How have you mounted the apm to the quad's frame?  any rubber or foam padding between them?

3D Robotics
Comment by Sam Kelly on October 23, 2011 at 8:42pm

That battery should be good for about ~10 or ~15 minutes of flight time (depending on how aggressive you fly). The ESCs are rated at 20A but that's not constant, we've measured the current consumption on the stock 3DR quad kit at the 3D Robotics shop and at full throttle we saw ~40A, so that's around 10A per ESC plus the APM electronics and the radio receiver.

Comment by AndrewF on October 23, 2011 at 9:18pm

Thanks for the advice - I will try running the motors for a longer time on the ground to see if that results in drift on its own.  I do have some padding between the APM and the frame, but I have not yet soldered the bridges to enable the hardware filters. 

Comment by Don Cramer on October 24, 2011 at 12:25am

Tethering IMO is a useless practice for setting up any rotor craft. They just do not like it and its really hard to determine even if there is really a problem or the way it behaves is from being tethered.


It is more useful to hold on to the bottom of the quad (get a firm grip), hold it over your head and power it up to determine if all is well. You do not need hovering power just enough to determine if the motors and props are spinning the right way and manually tilt it around to determine if stabilization is working. Once this is done and all is ok it is now ok to begin flight testing.


If any of you seen the copter control video for PID tuning where the quad is mounted so it rotates along one axis, this here is really the only real useful use of tethering, IMO (i been wrong before so who knows, just my opinion from experience).

Comment by giu on October 24, 2011 at 1:06am

I had similar problems, and little by little, with the help of emile, we discovered many things you can check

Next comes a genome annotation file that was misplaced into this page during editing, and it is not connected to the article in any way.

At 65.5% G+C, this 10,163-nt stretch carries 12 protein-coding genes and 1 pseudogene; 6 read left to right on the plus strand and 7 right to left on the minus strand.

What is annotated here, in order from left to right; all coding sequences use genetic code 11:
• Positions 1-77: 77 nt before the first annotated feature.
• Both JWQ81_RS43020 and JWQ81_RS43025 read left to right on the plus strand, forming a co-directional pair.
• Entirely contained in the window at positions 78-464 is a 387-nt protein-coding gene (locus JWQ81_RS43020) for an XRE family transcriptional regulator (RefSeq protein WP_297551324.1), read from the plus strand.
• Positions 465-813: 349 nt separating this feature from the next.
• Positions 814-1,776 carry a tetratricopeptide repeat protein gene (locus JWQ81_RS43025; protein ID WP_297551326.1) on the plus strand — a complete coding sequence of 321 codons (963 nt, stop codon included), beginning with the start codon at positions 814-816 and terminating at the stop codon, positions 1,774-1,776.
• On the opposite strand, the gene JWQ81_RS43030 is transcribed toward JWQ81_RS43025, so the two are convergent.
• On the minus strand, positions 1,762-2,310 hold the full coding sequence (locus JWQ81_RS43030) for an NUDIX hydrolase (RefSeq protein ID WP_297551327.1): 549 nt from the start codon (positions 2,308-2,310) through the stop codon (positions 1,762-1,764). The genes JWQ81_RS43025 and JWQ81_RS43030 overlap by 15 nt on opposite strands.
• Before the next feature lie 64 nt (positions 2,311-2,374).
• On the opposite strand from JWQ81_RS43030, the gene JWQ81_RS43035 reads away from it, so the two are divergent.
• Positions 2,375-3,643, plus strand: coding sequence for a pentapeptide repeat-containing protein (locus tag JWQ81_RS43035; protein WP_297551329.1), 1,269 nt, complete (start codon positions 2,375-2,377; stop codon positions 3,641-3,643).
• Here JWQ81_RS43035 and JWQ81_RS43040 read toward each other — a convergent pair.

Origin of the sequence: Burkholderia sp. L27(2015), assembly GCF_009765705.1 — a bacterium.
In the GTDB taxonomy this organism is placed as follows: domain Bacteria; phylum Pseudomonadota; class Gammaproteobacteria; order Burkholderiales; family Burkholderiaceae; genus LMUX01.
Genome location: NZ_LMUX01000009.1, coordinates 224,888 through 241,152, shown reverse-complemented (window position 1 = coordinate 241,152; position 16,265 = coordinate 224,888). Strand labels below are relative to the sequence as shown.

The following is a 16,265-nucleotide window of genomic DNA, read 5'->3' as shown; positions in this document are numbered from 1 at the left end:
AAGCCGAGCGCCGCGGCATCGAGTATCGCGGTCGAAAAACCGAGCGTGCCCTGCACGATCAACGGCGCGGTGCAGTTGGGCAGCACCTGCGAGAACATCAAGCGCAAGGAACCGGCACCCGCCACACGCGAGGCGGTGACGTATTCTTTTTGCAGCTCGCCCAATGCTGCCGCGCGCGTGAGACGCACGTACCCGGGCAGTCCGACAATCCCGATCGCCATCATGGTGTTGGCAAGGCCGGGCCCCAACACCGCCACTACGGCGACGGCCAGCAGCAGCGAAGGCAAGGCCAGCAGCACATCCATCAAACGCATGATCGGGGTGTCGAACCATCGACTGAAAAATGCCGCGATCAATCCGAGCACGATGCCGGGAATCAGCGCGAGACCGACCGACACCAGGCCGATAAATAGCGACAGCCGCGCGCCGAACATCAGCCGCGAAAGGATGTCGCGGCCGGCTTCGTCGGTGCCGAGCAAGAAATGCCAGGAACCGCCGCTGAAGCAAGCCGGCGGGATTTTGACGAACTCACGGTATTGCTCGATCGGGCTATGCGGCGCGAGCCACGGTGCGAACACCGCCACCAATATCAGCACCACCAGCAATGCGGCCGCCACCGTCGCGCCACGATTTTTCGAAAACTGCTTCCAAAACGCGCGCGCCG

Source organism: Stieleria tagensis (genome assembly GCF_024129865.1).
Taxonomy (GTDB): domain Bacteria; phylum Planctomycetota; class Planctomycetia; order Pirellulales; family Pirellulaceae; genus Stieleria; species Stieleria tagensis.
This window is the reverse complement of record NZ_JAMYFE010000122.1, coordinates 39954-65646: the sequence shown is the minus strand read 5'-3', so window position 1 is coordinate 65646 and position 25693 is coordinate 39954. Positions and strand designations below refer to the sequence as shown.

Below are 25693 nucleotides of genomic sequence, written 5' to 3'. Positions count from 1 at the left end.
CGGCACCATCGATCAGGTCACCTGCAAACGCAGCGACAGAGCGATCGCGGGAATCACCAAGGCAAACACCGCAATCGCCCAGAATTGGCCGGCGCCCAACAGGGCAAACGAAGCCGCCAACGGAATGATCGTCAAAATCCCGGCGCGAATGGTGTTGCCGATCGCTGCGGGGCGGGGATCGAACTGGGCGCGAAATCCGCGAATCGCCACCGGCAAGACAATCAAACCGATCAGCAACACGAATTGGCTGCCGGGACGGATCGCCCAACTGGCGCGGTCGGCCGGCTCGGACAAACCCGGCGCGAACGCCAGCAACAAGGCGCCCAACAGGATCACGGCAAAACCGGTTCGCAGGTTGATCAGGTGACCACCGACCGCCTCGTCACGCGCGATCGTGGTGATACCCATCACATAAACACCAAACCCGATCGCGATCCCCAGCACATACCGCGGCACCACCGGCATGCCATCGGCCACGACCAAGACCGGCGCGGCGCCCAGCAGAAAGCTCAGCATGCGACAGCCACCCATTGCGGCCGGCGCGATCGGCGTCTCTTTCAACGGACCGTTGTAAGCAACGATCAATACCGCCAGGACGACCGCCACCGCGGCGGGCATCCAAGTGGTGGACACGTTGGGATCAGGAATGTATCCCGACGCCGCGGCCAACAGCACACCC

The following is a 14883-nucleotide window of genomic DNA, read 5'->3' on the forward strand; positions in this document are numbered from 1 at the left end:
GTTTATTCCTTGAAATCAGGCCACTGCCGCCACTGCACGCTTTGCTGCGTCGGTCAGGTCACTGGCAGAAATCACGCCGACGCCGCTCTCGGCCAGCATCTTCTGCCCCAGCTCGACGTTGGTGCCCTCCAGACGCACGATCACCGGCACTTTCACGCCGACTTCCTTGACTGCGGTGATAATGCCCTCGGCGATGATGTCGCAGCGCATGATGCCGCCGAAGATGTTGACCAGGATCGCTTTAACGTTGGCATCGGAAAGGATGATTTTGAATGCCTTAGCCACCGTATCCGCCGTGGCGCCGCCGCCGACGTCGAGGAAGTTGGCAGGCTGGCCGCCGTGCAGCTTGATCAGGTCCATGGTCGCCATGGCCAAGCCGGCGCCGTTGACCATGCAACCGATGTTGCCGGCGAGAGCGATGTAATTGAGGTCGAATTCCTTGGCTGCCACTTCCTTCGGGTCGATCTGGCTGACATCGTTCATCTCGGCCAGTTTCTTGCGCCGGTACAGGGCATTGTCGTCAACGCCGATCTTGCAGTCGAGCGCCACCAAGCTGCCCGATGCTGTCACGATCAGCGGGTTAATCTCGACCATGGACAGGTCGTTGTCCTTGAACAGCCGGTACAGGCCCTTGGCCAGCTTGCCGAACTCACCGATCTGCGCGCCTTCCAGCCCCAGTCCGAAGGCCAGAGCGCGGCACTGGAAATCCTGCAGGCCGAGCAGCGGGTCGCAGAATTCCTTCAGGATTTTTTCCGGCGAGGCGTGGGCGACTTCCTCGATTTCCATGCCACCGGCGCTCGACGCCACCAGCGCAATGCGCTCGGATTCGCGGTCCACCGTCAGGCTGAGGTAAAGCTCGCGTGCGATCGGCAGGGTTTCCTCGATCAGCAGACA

1) First the mounting of propellers of AC2 kit sometimes is not good, in the sense that although the props seems to be tied to the motor arm, they actually do not. Tre to strength the props or change prop mounting

2) Check the level many times

3) Try ESC calibration, both auto and manual.

Comment by Dany Thivierge on October 24, 2011 at 9:40am

poor thing... let it fly louse! :) 

Comment by estebanflyer on October 24, 2011 at 9:55am

your P and D values seems to be fine, you might be ready for an untethered test. go little by little. (step by step in Argentinian haha)

Comment by Ellison Chan on October 24, 2011 at 6:34pm

Looks like a lot of nervous fingers, and the tethers don't help.  

The quad is bound to drift a bit, you need to get used to doing tiny corrections.  Get familiar with how the sticks control the quad.

The battery is a problem, not because of the capacity, but 20C will only support a discharge of 44A for this battery. Your motors/escs will max out at 80A.  So you're probably not getting the power the quad needs to do smooth stabilization at the top end. How far do you have to throttle up to get lift off?  Also drawing 80A and from a 20C battery that maxes out at 44A will cause the battery to overheat causing battery damage.  If you want to stay with a 2.2A battery, you will need at least a 40C battery, maybe get by with a 30-35C if you don't go high throttle all the time.


Also, calibrating the ESCs will correct some stabilization issues, since it sync up motor speeds.